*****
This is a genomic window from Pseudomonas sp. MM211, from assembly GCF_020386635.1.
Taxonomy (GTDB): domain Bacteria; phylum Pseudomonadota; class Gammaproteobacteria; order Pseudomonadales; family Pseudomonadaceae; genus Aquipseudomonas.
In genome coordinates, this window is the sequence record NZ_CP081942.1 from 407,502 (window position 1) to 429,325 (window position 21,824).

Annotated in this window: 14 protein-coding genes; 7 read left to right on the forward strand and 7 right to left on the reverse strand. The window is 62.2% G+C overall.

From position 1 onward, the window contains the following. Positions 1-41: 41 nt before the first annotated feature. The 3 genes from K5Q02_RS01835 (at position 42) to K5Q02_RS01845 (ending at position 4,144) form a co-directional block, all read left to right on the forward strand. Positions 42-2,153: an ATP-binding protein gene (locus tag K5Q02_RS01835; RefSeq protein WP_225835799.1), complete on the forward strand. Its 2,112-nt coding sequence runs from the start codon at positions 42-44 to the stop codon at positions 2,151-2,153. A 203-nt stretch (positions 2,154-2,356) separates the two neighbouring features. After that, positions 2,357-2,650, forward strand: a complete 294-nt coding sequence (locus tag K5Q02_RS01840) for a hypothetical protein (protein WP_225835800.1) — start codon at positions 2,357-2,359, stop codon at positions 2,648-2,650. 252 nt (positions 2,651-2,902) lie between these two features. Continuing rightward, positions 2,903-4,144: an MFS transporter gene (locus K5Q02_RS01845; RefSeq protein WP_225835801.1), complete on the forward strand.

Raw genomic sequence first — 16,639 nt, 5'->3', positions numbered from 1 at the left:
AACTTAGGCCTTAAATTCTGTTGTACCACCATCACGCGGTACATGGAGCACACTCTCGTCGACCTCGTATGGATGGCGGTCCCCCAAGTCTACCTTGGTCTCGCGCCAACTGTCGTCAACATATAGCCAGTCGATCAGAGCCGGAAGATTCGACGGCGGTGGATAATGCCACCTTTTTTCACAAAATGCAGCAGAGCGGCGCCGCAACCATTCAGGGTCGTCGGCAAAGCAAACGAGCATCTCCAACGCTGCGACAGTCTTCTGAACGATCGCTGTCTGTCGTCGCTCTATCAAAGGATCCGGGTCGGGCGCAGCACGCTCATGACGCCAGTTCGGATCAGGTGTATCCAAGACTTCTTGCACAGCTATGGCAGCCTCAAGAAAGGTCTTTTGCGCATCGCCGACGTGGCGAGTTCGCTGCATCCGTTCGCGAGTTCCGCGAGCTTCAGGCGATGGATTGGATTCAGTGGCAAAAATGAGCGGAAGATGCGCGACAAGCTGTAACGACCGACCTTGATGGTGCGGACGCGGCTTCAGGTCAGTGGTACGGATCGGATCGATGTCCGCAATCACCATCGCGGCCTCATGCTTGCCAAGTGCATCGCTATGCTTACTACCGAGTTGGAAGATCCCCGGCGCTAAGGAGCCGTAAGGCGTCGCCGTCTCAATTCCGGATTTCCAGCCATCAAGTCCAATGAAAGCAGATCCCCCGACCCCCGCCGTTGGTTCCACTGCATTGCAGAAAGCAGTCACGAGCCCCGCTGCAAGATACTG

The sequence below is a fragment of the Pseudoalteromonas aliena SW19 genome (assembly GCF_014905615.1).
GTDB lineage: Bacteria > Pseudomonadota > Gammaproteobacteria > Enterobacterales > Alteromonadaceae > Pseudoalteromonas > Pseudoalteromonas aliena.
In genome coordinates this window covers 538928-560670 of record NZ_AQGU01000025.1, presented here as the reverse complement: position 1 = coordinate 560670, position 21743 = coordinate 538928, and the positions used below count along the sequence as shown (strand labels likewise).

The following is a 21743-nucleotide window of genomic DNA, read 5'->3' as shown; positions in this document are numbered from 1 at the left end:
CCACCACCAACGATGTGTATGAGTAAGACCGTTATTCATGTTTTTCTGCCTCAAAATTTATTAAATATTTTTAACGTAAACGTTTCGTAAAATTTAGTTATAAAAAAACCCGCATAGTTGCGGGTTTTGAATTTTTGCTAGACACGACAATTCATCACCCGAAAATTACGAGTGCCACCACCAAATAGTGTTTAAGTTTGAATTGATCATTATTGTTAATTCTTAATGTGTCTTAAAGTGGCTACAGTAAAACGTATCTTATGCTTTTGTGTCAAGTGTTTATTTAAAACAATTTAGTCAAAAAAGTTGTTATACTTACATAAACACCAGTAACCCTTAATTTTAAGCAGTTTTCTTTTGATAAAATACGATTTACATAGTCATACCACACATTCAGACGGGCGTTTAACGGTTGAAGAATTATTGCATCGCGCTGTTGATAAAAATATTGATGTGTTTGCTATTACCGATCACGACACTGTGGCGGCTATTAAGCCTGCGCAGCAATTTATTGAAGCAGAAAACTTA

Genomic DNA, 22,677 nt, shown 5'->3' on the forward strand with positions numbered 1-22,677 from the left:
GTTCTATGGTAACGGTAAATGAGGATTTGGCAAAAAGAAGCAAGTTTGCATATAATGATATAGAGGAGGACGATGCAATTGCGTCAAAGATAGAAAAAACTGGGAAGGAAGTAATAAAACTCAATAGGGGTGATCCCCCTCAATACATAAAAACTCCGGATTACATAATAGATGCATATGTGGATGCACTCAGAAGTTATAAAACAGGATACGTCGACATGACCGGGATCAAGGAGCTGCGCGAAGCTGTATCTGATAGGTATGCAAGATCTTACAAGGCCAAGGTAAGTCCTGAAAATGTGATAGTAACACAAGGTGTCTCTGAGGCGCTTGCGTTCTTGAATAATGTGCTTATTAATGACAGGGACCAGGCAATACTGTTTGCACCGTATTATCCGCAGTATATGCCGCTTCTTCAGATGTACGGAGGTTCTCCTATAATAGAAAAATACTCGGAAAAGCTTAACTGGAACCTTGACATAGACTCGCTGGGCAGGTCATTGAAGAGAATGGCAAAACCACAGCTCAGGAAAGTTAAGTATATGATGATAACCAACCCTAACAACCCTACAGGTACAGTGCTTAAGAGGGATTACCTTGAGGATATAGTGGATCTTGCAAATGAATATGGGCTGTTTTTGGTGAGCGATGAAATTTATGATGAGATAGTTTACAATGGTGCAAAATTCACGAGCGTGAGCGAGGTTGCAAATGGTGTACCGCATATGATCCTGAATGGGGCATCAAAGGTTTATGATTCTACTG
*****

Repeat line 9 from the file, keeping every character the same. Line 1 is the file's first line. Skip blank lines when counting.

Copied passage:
GTDB lineage: Bacteria > Pseudomonadota > Gammaproteobacteria > Enterobacterales > Alteromonadaceae > Pseudoalteromonas > Pseudoalteromonas aliena.